Conference Coverage

Chemo-free combo gets high response rate in relapsed or refractory DLBCL



– A chemotherapy-free combination of lenalidomide (Revlimid) and the novel anti-CD19 antibody tafasitamab (MOR208) continues to show encouraging clinical activity against relapsed/refractory diffuse large B cell lymphoma, with durable responses and promising progression-free and overall survival, investigators in the phase 2 L-MIND study reported.

Dr. Giles Salles of Claude Bernard University in Lyon, France Neil Osterweil/MDedge News

Dr. Giles Salles

After a median follow-up of 17.3 months, the overall response rate (ORR) – the primary endpoint in the single arm trial – was 60%, consisting of 42.5% complete responses (CR) and 17.5% partial responses (PR), reported Giles Salles, MD, PhD, of Claude Bernard University in Lyon, France.

“We see consistently high activity in transplant-ineligible subgroups, patients who have limited treatment options and who have really poor prognosis,” he said at the International Conference on Malignant Lymphoma (15-ICML).

In a preclinical study, a combination of MOR208 and lenalidomide showed synergistic antileukemic and antilymphoma activity both in vivo and in vitro. In addition, both lenalidomide and MOR208 have shown significant activity against relapsed, refractory B-cell non-Hodgkin lymphomas.

At the previous ICML meeting in 2017, Dr. Salles reported early interim results from the study, which showed that among 34 patients evaluable for response, the ORR was 56%, including complete responses in 32% of patients.

The L-MIND investigators enrolled transplant-ineligible patients 18 years and older with relapsed/refractory DLBCL, Eastern Cooperative Oncology Group performance status 0-2, and adequate organ function who had disease progression after 1-3 prior lines of therapy.

Patients with primary refractory DLBCL, double-hit or triple-hit DLBCL (i.e., mutations in Myc, BCL2, and/or BCL6), other non-Hodgkin lymphoma histological subtypes, or central nervous system lymphoma involvement were excluded.

Patients received tafasitamab 12 mg/kg intravenously on days 1, 8, 15, and 22 for cycles 1-3 and on days 1 and 15 of cycles 4-12. Lenalidomide 25 mg orally was delivered on days 1-21 of each cycle. Patients with stable disease or better at the end of 12 cycles could be maintained on tafasitamab at the same dose on days 1 and 15.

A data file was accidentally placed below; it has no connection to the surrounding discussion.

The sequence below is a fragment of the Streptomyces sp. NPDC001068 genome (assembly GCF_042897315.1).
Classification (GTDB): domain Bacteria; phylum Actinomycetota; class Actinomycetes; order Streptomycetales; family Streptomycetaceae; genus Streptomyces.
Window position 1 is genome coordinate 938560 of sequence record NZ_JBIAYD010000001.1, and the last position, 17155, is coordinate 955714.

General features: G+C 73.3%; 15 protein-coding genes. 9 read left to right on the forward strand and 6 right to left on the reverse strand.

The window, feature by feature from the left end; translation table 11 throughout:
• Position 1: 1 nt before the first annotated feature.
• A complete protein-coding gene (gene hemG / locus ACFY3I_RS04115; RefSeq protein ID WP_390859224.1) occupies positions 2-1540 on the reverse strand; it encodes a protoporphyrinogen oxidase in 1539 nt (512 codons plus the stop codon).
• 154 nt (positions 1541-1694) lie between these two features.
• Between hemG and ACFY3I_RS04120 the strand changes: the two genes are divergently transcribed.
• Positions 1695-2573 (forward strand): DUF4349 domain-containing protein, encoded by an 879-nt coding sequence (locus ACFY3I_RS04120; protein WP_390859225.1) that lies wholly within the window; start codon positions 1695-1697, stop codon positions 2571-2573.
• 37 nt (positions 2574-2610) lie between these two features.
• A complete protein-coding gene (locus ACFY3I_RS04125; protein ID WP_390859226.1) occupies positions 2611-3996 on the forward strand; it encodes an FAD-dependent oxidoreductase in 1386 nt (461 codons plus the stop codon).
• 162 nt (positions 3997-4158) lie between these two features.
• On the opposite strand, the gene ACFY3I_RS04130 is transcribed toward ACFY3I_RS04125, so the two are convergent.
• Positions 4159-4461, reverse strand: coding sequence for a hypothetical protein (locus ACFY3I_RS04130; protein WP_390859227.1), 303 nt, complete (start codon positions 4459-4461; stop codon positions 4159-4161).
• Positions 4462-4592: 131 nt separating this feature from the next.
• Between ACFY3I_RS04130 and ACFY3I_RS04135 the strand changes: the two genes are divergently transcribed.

As noted, the combination was associated with an ORR among 80 patients of 60%, consisting of 34 CR (42.5%) complete responses and 14 (17.5%) PR. An additional 11 patients (13.75%) had stable disease, 13 (16.25%) had disease progression, and eight (10%) were not evaluable because of missing post-baseline tumor assessments.

The median duration of response in the entire cohort was 21.7 months. For patients with a CR, the median duration of response had not been reached at the time of data cutoff. For patients with a PR, the median duration of response was 4.4 months.

Hematologic treatment-emergent toxicities occurring in 10% or more of patients included (in descending order of frequency) neutropenia, anemia, thrombocytopenia, leukopenia, and febrile neutropenia.

Nonhematologic treatment-emergent events occurring in at least 10% of patients included diarrhea, asthenia, peripheral edema, pyrexia, rash, decreased appetite, hypokalemia, fatigue, and similar events, the majority of which were grade 1 or 2 in severity.

“The durable responses and favorable overall survival I would say represent a remarkable outcome, and this combination of lenalidomide with tafasitamab results in a new chemo-free immunotherapy for patients with relapsed/refractory DLBCL,” Dr. Salles said.

The L-MIND study is funded by MorphoSys Ag. Dr. Salles reported receiving fees for advisory board/consulting activities and educational activities from MorphoSys and other companies.

SOURCE: Salles G et al. 15-ICML, Abstract 124.

Next Article: